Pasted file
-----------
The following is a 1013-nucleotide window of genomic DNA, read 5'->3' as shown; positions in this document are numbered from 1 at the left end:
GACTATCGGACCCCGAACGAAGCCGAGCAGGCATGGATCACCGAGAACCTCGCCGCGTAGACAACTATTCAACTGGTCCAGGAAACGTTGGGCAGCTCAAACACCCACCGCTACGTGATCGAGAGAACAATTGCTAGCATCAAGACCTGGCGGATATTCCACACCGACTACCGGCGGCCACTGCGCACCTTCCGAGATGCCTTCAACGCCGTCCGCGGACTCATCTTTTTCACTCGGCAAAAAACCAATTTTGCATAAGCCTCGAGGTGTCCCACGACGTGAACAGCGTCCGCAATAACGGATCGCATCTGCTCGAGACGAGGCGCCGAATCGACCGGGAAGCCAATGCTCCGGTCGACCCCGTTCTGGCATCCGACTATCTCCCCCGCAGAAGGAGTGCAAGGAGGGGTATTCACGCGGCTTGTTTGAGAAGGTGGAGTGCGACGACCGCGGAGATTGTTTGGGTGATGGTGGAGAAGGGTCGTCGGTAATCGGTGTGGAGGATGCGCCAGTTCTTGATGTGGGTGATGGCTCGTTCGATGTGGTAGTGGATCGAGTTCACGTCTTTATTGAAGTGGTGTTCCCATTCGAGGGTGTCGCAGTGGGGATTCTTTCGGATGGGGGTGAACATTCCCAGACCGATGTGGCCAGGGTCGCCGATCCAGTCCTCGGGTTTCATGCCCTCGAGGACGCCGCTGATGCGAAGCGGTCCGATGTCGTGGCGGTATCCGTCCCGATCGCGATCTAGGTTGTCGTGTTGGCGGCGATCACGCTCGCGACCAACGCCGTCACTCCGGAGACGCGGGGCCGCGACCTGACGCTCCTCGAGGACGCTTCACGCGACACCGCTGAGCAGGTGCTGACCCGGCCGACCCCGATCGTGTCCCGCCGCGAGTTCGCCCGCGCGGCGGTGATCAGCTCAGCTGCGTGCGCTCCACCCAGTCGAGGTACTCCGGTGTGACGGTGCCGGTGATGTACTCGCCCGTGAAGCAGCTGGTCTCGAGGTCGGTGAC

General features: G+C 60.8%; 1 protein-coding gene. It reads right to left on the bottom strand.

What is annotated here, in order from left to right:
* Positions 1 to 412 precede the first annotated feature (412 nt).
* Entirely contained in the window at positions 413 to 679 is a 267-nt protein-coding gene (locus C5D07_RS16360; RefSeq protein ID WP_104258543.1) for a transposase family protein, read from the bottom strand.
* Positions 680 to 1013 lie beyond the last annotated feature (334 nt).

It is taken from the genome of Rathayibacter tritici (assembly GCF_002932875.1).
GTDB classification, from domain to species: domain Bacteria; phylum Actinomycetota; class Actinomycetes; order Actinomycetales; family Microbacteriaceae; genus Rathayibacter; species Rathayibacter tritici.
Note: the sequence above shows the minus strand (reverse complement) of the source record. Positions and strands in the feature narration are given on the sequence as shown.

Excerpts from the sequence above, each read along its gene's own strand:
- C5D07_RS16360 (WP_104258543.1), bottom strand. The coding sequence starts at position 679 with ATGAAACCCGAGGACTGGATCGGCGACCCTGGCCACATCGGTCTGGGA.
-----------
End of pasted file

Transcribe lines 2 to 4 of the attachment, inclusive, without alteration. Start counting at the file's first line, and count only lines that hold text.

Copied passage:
GACTATCGGACCCCGAACGAAGCCGAGCAGGCATGGATCACCGAGAACCTCGCCGCGTAGACAACTATTCAACTGGTCCAGGAAACGTTGGGCAGCTCAAACACCCACCGCTACGTGATCGAGAGAACAATTGCTAGCATCAAGACCTGGCGGATATTCCACACCGACTACCGGCGGCCACTGCGCACCTTCCGAGATGCCTTCAACGCCGTCCGCGGACTCATCTTTTTCACTCGGCAAAAAACCAATTTTGCATAAGCCTCGAGGTGTCCCACGACGTGAACAGCGTCCGCAATAACGGATCGCATCTGCTCGAGACGAGGCGCCGAATCGACCGGGAAGCCAATGCTCCGGTCGACCCCGTTCTGGCATCCGACTATCTCCCCCGCAGAAGGAGTGCAAGGAGGGGTATTCACGCGGCTTGTTTGAGAAGGTGGAGTGCGACGACCGCGGAGATTGTTTGGGTGATGGTGGAGAAGGGTCGTCGGTAATCGGTGTGGAGGATGCGCCAGTTCTTGATGTGGGTGATGGCTCGTTCGATGTGGTAGTGGATCGAGTTCACGTCTTTATTGAAGTGGTGTTCCCATTCGAGGGTGTCGCAGTGGGGATTCTTTCGGATGGGGGTGAACATTCCCAGACCGATGTGGCCAGGGTCGCCGATCCAGTCCTCGGGTTTCATGCCCTCGAGGACGCCGCTGATGCGAAGCGGTCCGATGTCGTGGCGGTATCCGTCCCGATCGCGATCTAGGTTGTCGTGTTGGCGGCGATCACGCTCGCGACCAACGCCGTCACTCCGGAGACGCGGGGCCGCGACCTGACGCTCCTCGAGGACGCTTCACGCGACACCGCTGAGCAGGTGCTGACCCGGCCGACCCCGATCGTGTCCCGCCGCGAGTTCGCCCGCGCGGCGGTGATCAGCTCAGCTGCGTGCGCTCCACCCAGTCGAGGTACTCCGGTGTGACGGTGCCGGTGATGTACTCGCCCGTGAAGCAGCTGGTCTCGAGGTCGGTGAC

General features: G+C 60.8%; 1 protein-coding gene. It reads right to left on the bottom strand.

What is annotated here, in order from left to right: